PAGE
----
Members of the Papua New Guinea Karate-do Federation (PNGKF) were treated to a seminar with Karate master, Sensei Mark Vele, yesterday at the Murray Barracks Gymnasium.
Sensei Mark, a Goju-Ryu master, and his son Sempai Myles, also a Goju Ryu black-belt and former Australian Open Karate Champion took the karatekas through the basics of competition kata (forms). He started off with basic stance drills and then taught them Seipai; a traditional Okinawan form in the two hour session that started at 4pm.
Timing is an important factor in kata performance and it should not be rushed. He said the Seipai kata, although not long, should take around 1:30 minutes to 2 minutes to perform. He also demonstrated bunkai or application of the techniques embedded in the kata giving the karatekas a deeper understanding of the movements.
Bunkai is an important aspect of competition kata.
He also emphasized on a strong stance during performance saying that most judges, in the high level competitions, look at the stances rather than the kihon (or basic techniques). He also said presentation was an important factor when competing.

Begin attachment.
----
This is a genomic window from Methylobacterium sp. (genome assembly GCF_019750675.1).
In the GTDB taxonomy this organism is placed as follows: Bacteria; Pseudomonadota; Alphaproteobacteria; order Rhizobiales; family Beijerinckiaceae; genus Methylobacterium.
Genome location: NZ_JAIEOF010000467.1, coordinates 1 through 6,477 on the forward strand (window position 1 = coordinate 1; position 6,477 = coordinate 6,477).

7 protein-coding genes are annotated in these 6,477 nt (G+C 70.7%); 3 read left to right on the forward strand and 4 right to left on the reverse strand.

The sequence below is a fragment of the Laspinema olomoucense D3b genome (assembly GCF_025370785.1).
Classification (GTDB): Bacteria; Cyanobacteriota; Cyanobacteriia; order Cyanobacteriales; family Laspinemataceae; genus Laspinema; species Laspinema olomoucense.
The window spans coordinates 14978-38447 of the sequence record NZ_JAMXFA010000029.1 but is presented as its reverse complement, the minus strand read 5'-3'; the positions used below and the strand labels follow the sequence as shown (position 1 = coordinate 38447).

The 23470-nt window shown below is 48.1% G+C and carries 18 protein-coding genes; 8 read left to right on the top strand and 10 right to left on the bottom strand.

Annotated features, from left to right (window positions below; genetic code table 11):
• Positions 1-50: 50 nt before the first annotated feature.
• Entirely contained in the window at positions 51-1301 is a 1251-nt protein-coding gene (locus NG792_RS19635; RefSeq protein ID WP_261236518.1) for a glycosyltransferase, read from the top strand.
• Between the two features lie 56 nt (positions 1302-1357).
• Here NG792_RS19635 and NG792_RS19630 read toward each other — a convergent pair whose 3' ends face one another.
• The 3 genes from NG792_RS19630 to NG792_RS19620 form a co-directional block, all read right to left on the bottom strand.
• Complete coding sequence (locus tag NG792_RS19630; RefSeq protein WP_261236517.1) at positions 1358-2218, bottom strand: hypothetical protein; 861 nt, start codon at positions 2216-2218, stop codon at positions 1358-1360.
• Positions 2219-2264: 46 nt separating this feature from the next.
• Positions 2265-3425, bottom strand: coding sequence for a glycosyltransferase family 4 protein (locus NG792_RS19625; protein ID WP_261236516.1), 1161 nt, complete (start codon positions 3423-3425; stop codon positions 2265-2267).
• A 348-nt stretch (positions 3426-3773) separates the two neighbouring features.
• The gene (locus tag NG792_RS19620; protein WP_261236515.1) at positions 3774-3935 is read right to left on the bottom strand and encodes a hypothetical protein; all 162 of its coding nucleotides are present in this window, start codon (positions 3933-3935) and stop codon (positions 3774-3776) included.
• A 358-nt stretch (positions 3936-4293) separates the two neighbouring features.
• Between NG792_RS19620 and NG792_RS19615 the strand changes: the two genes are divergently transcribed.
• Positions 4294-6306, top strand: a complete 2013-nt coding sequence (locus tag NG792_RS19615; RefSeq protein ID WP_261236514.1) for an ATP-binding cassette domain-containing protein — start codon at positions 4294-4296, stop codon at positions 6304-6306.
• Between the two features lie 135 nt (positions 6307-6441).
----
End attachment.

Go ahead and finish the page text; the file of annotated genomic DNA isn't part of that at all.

Sensei Mark pointed out that the judges also notice athelets outside of the tatami (mat) and from the way they conduct themselves, even as they prepare for kata. He said their are “up to 10 criteria used for judging individual and team kata. However, humily and respect off the mat still important and observed by the judges thus it is important that atheletes conduct themselves properly at all times.
He said competition kata is all about “showmanship” incorporating strenght, power and speed as well as grace, rythm and balance.
The seminar ended with a performance of Anan kata by Sensei and Sempai Myles.
Sensei Mark lives and works in Australia, is currently on holidays with his family in the country. He is one of two Papua New Guinean Goju practitioners who have reached the status of Sensei. The other is Luke Goa who works at the University of Technology (UoT) in Lae.
Sensei Mark Vele’s club is located in Logan, Brisbane and trains a number of students including disadvantaged and hadicapped children. Anyone interested in training can contact him on firstname.lastname@example.org or at the Salvation Army Life Community, Slacks Creek, Brisbane.
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